Jessica Brown, Experience Designer for Business Innovation Factory, speaks about the importance of challenging the current, mainstream definition of success while considering the way curriculum could exclude certain demographics of students.
[MUSIC PLAYING] So I think often when we’re having conversations around equity, we talk about needing to change the measures of success. And for a lot of people that brings alarms, it’s like Oh, are you going to be watering this down. Why are you changing these things? What goals are we accomplishing by doing it?
Well, we just need to change what we mean by success too. We need to interrupt what has been the norm or what has been seen as success without any challenge and that hasn’t been serving a vast majority of students period. And especially hasn’t been serving black or brown students, students with disabilities, LGBTQ students, who are not seeing themselves in the curriculum, who aren’t getting excited.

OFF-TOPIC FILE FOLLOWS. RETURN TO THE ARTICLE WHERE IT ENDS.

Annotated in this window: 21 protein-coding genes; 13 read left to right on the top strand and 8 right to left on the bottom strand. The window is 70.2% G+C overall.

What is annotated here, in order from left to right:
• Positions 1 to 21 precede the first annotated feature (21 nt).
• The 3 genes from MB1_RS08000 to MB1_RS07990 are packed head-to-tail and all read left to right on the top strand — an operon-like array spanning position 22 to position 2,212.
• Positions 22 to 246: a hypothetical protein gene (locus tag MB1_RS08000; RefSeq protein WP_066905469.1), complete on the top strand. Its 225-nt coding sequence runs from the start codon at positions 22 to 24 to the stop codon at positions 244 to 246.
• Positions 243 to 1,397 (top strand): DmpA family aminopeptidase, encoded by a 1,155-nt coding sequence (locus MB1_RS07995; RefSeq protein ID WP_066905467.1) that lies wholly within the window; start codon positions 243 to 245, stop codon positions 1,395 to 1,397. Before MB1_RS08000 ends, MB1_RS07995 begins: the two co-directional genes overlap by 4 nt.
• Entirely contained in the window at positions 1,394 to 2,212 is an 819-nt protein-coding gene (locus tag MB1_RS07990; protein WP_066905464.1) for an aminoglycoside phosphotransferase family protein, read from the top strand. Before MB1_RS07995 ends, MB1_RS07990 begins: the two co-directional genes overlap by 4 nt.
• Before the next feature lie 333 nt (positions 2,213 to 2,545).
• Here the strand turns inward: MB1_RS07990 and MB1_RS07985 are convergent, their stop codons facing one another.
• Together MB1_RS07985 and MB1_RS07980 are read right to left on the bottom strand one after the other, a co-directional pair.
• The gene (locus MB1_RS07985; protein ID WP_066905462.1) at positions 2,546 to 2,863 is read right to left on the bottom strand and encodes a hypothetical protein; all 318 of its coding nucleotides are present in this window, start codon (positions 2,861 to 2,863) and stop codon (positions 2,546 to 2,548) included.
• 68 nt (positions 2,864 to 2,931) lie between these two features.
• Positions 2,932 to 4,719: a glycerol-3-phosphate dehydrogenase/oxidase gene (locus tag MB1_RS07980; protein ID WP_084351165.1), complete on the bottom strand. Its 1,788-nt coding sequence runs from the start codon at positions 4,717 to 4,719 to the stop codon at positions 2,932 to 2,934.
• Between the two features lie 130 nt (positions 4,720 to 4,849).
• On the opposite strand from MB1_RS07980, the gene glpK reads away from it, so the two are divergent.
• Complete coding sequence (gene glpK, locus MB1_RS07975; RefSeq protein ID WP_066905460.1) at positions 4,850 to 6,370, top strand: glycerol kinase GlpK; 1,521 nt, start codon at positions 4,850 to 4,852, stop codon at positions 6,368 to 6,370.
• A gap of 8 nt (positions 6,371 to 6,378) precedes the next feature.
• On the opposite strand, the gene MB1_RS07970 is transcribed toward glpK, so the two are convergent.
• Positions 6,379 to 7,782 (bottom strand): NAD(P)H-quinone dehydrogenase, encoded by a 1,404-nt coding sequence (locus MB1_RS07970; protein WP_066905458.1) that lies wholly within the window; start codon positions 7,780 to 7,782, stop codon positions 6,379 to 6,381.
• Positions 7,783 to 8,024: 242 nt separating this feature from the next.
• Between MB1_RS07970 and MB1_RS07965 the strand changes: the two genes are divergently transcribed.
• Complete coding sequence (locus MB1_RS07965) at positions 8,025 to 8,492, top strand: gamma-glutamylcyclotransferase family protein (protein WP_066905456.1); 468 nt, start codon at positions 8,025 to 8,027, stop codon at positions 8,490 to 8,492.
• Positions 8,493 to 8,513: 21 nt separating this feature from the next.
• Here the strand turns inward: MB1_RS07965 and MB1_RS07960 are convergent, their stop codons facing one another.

I actually believe once you add equity, once you add a lines of who is missing who is getting replaced, who’s getting harmed, you’re actually getting much deeper into critical thinking. You’re getting much more rigorous but there’s so many reasons there’s so many barriers that are going to get in the way at the systems are still at work, even as we’re trying to change them, as we’re trying to push forward.